Then, select the USDZ file you downloaded from NASA earlier. Within a few seconds, Mars should appear somewhere on your screen and will most likely be oversized, so you won’t be able to see it. To see Mars, pinch out on your trackpad to zoom out of your scene.

Move and Shrink Mars

Mars is massive in real-life, and it’s proven to be massive on our screens as well. Let’s shrink it down so that it’s easier to manage in your scene. To do this, start by selecting Mars. If the right panel isn’t visible, tap the Properties button in the upper-right to enable it.

Change the Z Position to 0 to make Mars move to the center of the screen and ensure that X Position is also set to 0. You can leave the Y Position as-is for now, since we’ll change it later. Then, change the scale to 50% to reduce the size of the planet.

Great! The once enormous and out-of-place planet Mars is now small enough to control and is centered on your scene. Time to make it do something.

Making Mars Move

Finally, planet Mars is in your augmented reality scene; however, a stationary planet isn’t very entertaining to look at. Let’s get a glimpse at how to make Mars more interactive using animations and user input.

Dropping Mars

The first and arguably the most entertaining way to make Mars interesting is to drop it. Using the physics engine built into the software, you can ask your virtual objects to behave like plastic, wood, or rubber, among other materials.

To do this, open the Properties panel by using the gear icon in the upper right. Then, check the Participates checkbox under the Physics subheading. This will allow the planet to respond to gravity (which is set to Earth’s gravity by default). Finally, change the Motion Type to Dynamic using the dropdown menu and choose a material.

Right now, you can leave the Collision Shape as Automatic, but if you’d like, you can experiment with the different types. In essence, collision shapes change the way Mars will respond when it hits the “ground.”

If you click the Play button in the toolbar, you’ll be able to see Mars hit the ground in a realistic way. After that’s happened, go ahead and click the Stop button in the same place.

Pushing Mars

Next, let’s interact directly with Mars by pushing it around. To do this, you’ll need to program a behavior using the Behaviors inspector, second from the top left corner in the toolbar. Making sure that Mars is selected, click on the Behaviors icon.

To add a new behavior, click the + button near the lower left part of the screen. This will open a popup with a bunch of options. For now, we’ll use the Tap & Add Force option. This way, we’ll be able to perform the Herculean task of tapping Mars and making it move around.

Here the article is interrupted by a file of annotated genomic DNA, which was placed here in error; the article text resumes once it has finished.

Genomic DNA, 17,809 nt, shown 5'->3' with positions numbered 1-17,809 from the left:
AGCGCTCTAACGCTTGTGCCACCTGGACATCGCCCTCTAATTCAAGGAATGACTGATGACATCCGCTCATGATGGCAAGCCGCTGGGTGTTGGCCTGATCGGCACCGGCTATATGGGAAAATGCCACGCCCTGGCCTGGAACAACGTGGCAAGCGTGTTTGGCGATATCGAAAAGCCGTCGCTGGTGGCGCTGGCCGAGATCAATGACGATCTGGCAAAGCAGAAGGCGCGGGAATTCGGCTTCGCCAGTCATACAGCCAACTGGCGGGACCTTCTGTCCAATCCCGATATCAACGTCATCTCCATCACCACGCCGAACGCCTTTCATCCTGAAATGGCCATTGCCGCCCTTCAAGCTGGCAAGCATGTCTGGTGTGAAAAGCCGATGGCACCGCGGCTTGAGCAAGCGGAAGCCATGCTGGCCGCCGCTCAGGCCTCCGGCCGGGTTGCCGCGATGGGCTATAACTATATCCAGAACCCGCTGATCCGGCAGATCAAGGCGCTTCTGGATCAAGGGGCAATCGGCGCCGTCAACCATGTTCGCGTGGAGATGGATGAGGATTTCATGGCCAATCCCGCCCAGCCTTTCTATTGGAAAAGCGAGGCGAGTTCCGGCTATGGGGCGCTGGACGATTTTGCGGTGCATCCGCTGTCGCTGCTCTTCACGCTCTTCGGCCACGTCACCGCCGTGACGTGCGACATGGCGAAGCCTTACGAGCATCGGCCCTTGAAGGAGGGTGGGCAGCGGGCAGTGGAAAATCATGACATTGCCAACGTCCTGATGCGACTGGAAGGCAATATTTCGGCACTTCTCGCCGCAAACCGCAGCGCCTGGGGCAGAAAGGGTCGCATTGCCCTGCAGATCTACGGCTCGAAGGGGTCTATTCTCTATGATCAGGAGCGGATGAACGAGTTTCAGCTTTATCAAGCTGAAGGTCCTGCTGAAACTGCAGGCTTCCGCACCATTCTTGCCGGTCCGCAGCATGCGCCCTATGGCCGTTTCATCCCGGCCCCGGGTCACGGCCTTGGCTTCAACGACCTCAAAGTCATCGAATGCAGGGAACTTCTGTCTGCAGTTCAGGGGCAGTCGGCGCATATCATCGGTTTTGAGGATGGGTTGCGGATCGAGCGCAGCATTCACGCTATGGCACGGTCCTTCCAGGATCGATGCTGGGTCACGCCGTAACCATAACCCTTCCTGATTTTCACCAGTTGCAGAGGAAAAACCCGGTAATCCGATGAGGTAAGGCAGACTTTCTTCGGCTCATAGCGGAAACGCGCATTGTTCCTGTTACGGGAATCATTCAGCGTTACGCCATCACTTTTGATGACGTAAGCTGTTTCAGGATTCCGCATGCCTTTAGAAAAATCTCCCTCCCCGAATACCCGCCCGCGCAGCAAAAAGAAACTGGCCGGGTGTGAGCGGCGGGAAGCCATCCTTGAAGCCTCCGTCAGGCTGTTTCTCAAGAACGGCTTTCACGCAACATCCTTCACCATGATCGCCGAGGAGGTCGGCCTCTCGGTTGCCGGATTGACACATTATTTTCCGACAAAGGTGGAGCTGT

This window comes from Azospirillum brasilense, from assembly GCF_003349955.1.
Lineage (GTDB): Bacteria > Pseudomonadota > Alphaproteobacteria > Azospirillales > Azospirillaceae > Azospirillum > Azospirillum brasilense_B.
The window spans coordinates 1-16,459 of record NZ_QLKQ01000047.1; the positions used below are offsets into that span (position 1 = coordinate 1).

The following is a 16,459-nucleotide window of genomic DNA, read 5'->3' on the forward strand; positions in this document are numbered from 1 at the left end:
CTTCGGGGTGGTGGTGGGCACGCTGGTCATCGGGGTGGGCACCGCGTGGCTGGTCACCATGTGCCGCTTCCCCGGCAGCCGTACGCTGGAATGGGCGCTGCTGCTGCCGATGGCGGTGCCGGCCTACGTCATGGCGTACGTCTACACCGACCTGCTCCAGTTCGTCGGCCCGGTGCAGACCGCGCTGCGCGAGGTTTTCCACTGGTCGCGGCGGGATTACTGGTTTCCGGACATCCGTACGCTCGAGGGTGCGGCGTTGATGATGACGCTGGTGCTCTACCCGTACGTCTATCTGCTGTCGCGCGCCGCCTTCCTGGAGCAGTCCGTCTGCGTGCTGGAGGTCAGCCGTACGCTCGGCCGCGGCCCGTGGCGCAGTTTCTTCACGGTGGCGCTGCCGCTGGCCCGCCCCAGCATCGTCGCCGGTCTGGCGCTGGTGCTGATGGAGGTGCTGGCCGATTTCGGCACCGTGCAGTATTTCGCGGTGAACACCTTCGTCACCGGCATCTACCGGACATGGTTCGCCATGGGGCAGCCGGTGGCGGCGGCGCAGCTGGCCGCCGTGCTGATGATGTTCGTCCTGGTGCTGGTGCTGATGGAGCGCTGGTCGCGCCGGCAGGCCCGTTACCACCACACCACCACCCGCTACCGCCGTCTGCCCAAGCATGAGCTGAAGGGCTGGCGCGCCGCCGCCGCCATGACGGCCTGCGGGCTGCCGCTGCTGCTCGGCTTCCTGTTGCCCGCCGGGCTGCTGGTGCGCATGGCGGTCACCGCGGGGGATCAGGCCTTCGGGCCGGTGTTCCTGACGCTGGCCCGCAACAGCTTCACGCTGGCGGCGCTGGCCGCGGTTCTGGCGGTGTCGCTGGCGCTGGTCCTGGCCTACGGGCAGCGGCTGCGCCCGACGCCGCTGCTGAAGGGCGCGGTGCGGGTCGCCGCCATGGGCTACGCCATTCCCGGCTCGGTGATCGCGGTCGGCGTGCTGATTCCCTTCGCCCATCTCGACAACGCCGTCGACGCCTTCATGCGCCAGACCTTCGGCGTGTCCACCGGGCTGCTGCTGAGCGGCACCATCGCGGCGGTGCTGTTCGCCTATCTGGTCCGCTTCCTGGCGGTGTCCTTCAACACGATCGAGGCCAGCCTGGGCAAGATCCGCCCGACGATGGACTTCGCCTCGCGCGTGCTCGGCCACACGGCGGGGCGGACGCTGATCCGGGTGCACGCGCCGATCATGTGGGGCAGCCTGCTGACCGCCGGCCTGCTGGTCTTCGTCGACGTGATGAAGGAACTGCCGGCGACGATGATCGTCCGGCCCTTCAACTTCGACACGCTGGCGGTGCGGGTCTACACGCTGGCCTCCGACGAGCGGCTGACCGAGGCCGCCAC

Now, we need to tell Reality Composer which object(s) we’re dealing with. In this case, Mars is the only object in the scene, and hence, you can click the Choose button next to Affected Objects and click on Mars for both the Trigger and Action Sequence boxes.

When you click Play again, you’ll be able to tap Mars and make it move around, based on where and how many times you tap the planet. All done here!


Excellent work! You successfully brought Mars into an augmented reality scene and programmed some basic behaviors and interactions into it. You also learned about the USDZ file format and how to import pre-made models into your AR experiences within Reality Composer.

To see Mars actually appear in your living room, you can do it directly if you’re using an iOS device. If you’re on a Mac, simply send your file to your iPhone or iPad using the Edit on iOS button next to the Play button. Hopefully, your first experience with Reality Composer helped inspire you to create your own awesome augmented reality experiences. Onward!

Be sure to smash that “clap” button as many times as you can, share this tutorial on social media, and follow me on Twitter.

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Our team has been at the forefront of Artificial Intelligence and Machine Learning research for more than 15 years and we're using our collective intelligence to help others learn, understand and grow using these new technologies in ethical and sustainable ways.